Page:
SCOTT CRAWFORD: I remember liking a lot of the SST stuff (Husker Du, Minutemen, Descendents, etc.) at the time. Bands like Naked Raygun, Big Black, Articles of Faith, Big Boys, Replacements, Squirrel Bait were in heavy rotation in the mid-80s. I was exposed to a lot just being a pest at the local record stores and hearing what they were into. I discovered a lot of the Brit-stuff that was happening by hanging out at Y&T [Skipp Groff's legendary Yesterday and Today record store in Rockville, Maryland] and listening to bands like Chameleons UK, Felt, The Mission, etc.


Brian Baker of Minor Threat, Bad Religion, and loads of other bands...

Glenn, kenixfan: Brian "Later, Nerds" Baker seems to be the antihero of Salad Days, articulating some points of view that gently puncture the Dischord mythos. And I can recall "back in the day" a certain cynical line of thinking that said, "If Fugazi are so good, why don't they sign to a major label?" But, when watching Salad Days, one doesn't get the sense that that was ever the point for Ian MacKaye. The film is really about celebrating people in a scene doing things their way, whether it was under the Straight Edge banner or not. Looking back now, how does that major label/indie label schism seem to you? The inclusion of other local labels like Teenbeat and Simple Machines in the film adds to the idea that D.C. hardcore is really about DIY more than it is about hardcore punk, on some level.

SCOTT CRAWFORD: Absolutely -- this was a town without any infrastructure when it comes to putting out music or booking your own shows. It wasn't just the punk scene that had to contend with it -- that's why the go-go part of the film was so important. I wanted to show that these 2 organic scenes both grew from a DIY approach.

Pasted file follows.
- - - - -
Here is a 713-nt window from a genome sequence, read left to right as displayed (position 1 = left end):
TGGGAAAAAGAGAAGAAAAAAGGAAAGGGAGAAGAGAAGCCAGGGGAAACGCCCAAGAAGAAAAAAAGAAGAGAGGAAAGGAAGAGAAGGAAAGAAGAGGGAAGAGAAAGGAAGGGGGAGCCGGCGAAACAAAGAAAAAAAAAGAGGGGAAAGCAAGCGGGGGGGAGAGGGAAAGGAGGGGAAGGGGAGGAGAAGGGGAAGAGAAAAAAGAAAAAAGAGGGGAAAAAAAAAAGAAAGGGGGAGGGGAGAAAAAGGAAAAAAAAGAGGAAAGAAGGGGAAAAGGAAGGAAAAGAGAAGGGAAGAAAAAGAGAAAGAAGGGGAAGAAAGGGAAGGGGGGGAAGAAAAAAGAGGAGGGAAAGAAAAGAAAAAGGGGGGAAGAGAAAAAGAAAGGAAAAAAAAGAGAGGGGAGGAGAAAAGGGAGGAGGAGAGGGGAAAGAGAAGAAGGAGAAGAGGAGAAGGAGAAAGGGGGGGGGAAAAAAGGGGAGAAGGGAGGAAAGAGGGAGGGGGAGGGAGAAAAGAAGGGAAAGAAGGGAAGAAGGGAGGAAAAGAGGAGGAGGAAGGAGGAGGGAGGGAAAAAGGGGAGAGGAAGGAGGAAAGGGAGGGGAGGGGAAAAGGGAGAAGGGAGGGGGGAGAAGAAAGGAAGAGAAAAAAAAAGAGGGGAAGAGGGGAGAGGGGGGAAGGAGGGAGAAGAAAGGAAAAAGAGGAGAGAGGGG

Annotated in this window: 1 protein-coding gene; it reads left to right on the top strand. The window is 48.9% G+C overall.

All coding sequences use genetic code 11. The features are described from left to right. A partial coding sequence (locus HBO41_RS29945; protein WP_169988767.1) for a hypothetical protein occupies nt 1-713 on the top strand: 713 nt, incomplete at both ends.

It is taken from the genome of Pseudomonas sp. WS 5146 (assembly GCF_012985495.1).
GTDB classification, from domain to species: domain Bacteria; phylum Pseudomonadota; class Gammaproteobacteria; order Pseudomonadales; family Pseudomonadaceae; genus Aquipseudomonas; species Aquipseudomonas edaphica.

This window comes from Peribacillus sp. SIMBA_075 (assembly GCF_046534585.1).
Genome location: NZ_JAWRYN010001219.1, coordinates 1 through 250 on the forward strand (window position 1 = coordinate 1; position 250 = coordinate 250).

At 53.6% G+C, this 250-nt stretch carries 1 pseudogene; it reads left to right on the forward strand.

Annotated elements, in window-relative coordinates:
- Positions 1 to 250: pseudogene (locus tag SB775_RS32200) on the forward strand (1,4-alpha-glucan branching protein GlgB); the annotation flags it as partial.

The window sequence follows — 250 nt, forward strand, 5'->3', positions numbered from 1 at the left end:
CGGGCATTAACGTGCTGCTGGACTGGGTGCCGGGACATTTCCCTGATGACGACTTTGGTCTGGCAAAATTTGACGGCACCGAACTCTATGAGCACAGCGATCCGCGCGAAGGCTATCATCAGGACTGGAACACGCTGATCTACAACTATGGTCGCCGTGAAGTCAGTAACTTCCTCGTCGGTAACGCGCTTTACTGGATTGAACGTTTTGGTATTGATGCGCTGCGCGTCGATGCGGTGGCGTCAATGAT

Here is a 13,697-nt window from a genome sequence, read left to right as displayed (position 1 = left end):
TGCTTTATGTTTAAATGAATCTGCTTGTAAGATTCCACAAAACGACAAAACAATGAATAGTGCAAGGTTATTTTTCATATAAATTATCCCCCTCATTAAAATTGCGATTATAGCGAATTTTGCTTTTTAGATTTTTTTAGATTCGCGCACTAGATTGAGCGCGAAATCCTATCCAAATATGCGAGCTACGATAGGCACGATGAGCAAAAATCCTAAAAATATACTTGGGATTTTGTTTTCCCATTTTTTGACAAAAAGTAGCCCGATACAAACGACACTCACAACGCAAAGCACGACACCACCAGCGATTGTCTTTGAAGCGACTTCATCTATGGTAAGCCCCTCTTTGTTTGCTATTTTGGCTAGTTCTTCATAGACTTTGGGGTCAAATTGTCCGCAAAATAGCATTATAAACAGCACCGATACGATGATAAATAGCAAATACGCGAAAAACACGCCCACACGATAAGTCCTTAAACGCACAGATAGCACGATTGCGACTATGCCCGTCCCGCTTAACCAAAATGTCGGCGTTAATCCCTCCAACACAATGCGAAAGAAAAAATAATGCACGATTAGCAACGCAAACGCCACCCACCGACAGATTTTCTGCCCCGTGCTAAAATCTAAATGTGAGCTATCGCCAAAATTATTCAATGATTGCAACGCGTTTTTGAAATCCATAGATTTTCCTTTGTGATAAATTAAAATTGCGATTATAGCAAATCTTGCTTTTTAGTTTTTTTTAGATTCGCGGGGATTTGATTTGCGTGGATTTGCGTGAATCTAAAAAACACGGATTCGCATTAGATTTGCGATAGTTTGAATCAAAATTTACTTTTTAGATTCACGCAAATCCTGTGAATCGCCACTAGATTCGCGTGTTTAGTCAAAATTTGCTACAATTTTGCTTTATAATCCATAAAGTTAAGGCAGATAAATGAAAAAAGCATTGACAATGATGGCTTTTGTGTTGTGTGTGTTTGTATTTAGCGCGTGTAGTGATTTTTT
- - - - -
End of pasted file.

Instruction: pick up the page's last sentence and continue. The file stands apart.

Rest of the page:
Ian MacKaye of Minor Threat, Embrace, Fugazi, and Dischord Records...

Glenn, kenixfan: When we were watching the film at the premiere, my wife leaned over and whispered what I was thinking: how did you manage to get your parents to let you go to punk shows when you were only 12 or so? How did your family then feel about your "hobby"?

SCOTT CRAWFORD: My parents had split up and I think my mother gave me a pretty long leash because she knew I was really struggling to find my place. Many of the people in the film would give me rides to shows back then and would always let my mother know that they'd look after me. I think that helped tremendously. When I asked her this same question while doing the film, she said she'd never seen me so enthusiastic about anything before, and didn't want to deny me the thrill of any of it. Thanks Mom.

Glenn, kenixfan: Is there any story untold, one band not mentioned that should have been in Salad Days if you had to do it again?

SCOTT CRAWFORD: Lots of stories that weren't told (simply due to the 100-minute limit I put on myself). I would've liked to have had a bit more of the non-Discord bands perhaps.

Glenn, kenixfan: Can you tell me a bit about the process of selecting the tracks for the film and the miraculous job done by Archie Moore (Velocity Girl, Black Tambourine) in mixing the whole thing?

SCOTT CRAWFORD: I'd had this soundtrack running in my head for 30 years so I'd known which songs I’d wanted from the very beginning. Archie is brilliant, creative, patient and passionate -- working with him was a real highlight of making the film.

Glenn, kenixfan: I just wanted to say thanks again for letting me help out in a tiny way at the premiere back in December and thank you so much for taking the time to do this interview.

SCOTT CRAWFORD: Oh thank YOU!


Picture of Salad Days director Scott Crawford, yours truly, and John Stabb of Government Issue (and loads of other bands) at the premiere of Salad Days: A Decade of Punk in Washington, DC (1980-1990) back in December at AFI Silver in Silver Spring..

Now, here's your chance to win 1 of 2 free Salad Days: A Decade of Punk in Washington, DC (1980-1990) DVDs courtesy of MVD Entertainment Group.

Name one of the D.C.-area bands Dave Grohl was in before Scream. There is a film clip of one of the bands on the Salad Days DVD. Simply email me (kenixfan [at] gmail [dot] com) or Tweet to me on Twitter and send me your name and mailing address and I'll get the DVD out to you ASAP and post the winner's name here later.

Salad Days: A Decade of Punk in Washington, DC (1980-1990) is out now via MVD Entertainment Group.

Learn more about Salad Days via the film's official website or via the film's official Facebook page.

Salad Days Official Trailer from Scott Crawford on Vimeo.